QUESTIONS UNDER STUDY: The use of placebo outside of randomised controlled trials raises ethical and legal issues. So far, patients' perspectives have been considered only in quantitative studies. These studies did not distinguish between pure placebos (no pharmacological effect) and impure placebos (pharmacological ingredient, but no disease-specific effect). The aim of our study was to explore patients' conceptualisation, experiences and attitudes regarding the use of placebos in daily clinical practice.
METHODS: Qualitative study with a convenience sample of 12 patients and semistructured interviews. The interviews were digitally recorded; full transcripts were obtained. The information was analysed in accordance with the qualitative content analysis method.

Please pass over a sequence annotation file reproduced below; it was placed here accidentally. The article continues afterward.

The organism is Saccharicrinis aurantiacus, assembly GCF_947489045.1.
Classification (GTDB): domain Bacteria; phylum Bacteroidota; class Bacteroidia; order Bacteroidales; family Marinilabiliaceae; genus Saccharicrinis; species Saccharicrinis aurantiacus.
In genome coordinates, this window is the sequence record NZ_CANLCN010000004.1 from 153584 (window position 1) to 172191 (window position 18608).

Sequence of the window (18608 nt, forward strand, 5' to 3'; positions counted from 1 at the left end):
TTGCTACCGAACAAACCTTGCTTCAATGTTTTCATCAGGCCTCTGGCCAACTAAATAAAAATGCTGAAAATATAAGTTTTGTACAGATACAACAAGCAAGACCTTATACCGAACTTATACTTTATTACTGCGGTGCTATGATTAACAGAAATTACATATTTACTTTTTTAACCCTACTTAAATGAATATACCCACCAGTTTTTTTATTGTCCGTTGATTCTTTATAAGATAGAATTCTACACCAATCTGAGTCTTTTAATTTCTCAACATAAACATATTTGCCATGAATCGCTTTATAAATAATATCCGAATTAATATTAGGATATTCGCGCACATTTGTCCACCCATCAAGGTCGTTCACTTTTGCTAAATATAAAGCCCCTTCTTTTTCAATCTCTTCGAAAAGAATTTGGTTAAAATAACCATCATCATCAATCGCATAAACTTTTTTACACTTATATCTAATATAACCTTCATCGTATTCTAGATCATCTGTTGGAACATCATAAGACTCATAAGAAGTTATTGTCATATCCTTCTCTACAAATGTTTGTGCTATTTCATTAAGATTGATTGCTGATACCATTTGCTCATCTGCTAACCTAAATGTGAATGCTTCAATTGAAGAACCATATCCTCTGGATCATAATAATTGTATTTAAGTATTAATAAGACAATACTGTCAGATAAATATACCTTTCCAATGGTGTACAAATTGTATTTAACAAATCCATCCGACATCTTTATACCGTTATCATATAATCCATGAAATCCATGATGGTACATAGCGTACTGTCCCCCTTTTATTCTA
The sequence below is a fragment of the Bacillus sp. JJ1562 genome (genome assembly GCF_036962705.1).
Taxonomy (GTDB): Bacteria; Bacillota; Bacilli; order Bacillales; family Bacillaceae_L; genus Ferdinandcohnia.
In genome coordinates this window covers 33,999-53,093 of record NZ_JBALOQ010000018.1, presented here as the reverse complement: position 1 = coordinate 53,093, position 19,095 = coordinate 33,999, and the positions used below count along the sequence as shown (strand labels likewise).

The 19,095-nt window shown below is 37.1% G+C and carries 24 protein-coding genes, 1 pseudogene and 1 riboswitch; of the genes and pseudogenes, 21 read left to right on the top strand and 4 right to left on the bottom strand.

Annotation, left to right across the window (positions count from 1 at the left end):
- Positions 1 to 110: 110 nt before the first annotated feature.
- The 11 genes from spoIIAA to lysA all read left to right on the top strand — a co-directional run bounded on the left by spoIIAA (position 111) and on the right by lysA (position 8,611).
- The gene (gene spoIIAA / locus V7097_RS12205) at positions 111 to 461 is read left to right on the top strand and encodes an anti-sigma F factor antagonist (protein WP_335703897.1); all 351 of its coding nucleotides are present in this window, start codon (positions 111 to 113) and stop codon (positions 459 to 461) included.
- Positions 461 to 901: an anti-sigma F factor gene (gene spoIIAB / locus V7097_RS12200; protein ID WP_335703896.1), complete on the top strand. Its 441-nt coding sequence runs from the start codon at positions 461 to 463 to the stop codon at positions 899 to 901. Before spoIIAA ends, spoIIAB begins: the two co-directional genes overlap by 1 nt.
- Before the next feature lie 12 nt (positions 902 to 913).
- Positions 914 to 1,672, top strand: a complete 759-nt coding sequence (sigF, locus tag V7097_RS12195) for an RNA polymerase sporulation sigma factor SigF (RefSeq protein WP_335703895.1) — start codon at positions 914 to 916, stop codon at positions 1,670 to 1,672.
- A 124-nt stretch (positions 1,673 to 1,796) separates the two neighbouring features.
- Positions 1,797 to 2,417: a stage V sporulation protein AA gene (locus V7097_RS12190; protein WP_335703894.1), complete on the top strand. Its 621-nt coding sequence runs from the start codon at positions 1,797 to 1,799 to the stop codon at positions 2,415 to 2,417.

RESULTS: The definition of placebo given by the participants mostly matched the common understanding of a pure placebo. Most participants supposed that placebos were mainly effective in diseases in which psychological influences play an important role. Furthermore, most participants believed that placebos themselves mainly worked via psychological effects. The acceptance of a hypothetical earlier use of a placebo depended on the success of the therapy.
CONCLUSION: Patients were not aware of the differences between pure and impure placebos. Even regarding pure placebos, patients were more open than many physicians would expect. Trust between the patient and the general practitioner is an important element of the acceptance of a placebo. Appropriate communication could further increase the acceptance. Further research is needed to adapt the information given to the patient about possible placebo therapy.